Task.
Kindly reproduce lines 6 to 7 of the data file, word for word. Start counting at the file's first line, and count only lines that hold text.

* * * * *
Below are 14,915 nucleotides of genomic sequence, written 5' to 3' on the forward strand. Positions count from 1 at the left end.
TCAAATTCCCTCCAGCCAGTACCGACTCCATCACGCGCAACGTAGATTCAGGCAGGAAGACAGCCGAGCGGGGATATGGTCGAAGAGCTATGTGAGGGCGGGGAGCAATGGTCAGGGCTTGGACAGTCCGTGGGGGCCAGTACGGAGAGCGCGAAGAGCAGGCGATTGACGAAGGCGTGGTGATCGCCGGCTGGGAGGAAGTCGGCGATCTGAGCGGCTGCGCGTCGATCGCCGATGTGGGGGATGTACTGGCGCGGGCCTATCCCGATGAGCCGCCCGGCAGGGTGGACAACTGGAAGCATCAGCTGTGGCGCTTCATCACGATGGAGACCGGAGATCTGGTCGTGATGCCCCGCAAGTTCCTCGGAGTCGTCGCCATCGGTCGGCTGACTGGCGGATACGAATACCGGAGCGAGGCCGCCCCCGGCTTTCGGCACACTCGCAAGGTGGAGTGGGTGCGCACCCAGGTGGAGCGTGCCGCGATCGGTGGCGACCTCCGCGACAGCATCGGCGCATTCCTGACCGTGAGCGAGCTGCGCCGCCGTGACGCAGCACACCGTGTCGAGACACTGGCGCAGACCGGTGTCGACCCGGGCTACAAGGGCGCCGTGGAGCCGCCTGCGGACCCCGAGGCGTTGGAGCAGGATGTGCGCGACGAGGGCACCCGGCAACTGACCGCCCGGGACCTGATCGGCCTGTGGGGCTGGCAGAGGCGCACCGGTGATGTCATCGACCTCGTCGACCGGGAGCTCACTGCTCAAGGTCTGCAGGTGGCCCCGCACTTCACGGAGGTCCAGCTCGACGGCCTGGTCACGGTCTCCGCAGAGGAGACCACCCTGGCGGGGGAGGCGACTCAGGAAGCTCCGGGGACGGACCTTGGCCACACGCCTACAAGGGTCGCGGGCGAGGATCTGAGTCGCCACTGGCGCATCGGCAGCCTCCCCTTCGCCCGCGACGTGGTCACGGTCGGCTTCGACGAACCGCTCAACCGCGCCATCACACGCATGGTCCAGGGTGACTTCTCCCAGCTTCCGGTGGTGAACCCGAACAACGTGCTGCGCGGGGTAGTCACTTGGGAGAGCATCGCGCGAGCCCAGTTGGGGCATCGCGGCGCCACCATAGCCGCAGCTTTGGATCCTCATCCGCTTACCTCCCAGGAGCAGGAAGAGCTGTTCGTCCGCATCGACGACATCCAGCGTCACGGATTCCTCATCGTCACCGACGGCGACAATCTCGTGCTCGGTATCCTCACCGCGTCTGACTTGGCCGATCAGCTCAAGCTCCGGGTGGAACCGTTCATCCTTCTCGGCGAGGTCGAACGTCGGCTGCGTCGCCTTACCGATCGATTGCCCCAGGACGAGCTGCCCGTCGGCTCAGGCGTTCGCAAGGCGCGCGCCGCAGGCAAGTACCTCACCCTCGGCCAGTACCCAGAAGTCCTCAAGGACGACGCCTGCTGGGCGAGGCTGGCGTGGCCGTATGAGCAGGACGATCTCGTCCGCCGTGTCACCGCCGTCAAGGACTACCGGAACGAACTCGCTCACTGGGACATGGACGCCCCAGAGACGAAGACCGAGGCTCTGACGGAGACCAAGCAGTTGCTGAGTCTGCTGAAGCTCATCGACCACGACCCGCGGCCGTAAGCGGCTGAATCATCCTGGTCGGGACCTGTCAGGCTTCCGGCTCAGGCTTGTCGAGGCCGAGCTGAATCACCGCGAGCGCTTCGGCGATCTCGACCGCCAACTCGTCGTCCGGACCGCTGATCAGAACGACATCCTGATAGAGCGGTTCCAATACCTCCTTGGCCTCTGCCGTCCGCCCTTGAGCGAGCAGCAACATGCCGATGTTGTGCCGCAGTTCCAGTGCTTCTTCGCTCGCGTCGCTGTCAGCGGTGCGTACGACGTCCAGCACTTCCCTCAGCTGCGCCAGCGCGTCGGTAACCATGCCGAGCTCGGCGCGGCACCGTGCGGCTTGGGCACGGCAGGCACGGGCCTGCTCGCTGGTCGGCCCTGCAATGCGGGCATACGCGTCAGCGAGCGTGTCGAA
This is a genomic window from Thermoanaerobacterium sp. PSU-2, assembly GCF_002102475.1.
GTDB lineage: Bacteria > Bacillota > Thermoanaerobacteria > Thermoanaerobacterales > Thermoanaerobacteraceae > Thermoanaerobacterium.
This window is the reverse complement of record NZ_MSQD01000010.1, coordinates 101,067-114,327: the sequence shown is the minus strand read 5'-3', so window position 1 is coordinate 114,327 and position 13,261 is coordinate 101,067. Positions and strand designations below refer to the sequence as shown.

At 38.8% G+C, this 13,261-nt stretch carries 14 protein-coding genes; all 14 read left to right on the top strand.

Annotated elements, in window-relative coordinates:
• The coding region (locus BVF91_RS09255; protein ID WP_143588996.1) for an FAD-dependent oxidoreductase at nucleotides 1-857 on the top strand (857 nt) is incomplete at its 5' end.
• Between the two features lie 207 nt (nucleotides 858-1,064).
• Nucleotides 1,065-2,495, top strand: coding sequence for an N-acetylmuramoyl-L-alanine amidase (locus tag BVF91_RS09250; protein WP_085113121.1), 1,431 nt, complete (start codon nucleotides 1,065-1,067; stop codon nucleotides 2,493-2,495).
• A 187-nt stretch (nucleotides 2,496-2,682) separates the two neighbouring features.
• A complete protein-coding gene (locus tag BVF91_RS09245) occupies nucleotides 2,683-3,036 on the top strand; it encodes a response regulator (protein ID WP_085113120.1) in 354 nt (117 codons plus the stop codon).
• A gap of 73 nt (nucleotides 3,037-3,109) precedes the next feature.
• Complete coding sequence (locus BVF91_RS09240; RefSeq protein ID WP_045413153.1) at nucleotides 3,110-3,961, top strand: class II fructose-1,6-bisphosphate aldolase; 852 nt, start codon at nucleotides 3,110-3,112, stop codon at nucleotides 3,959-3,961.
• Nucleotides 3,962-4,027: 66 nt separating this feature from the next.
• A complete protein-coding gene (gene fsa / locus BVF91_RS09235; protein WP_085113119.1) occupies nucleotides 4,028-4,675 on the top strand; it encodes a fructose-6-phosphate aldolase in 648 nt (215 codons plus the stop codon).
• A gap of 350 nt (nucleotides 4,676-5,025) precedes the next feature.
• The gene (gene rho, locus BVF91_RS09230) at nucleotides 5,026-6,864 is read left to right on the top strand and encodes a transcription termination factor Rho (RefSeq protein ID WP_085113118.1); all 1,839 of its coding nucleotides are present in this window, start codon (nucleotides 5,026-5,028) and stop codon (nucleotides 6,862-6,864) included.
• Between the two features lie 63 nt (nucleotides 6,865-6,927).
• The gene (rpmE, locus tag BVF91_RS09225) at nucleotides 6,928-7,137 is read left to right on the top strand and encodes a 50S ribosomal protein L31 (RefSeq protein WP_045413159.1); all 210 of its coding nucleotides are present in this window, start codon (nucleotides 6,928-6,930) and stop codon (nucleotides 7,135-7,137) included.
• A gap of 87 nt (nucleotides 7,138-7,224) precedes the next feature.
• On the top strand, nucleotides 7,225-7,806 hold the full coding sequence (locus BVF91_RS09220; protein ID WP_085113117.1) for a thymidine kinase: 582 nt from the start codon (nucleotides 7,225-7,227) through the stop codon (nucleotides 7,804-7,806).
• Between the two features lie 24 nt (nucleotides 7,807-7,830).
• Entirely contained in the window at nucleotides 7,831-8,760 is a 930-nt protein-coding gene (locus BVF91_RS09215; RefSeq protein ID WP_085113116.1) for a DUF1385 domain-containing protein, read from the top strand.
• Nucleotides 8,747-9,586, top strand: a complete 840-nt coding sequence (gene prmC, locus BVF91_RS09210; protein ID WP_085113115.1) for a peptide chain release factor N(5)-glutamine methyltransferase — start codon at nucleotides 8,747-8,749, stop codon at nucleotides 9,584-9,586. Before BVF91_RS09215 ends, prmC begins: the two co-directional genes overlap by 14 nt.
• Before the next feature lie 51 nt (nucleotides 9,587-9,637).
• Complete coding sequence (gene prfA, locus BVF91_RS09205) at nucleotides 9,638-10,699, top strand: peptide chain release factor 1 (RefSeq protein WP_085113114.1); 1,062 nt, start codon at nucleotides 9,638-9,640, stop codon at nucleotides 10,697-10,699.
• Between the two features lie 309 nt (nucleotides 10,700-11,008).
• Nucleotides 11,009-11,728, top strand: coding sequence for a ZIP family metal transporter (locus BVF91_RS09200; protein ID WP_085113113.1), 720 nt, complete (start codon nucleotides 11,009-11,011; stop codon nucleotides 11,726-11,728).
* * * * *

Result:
At 38.8% G+C, this 13,261-nt stretch carries 14 protein-coding genes; all 14 read left to right on the top strand.

Annotated elements, in window-relative coordinates: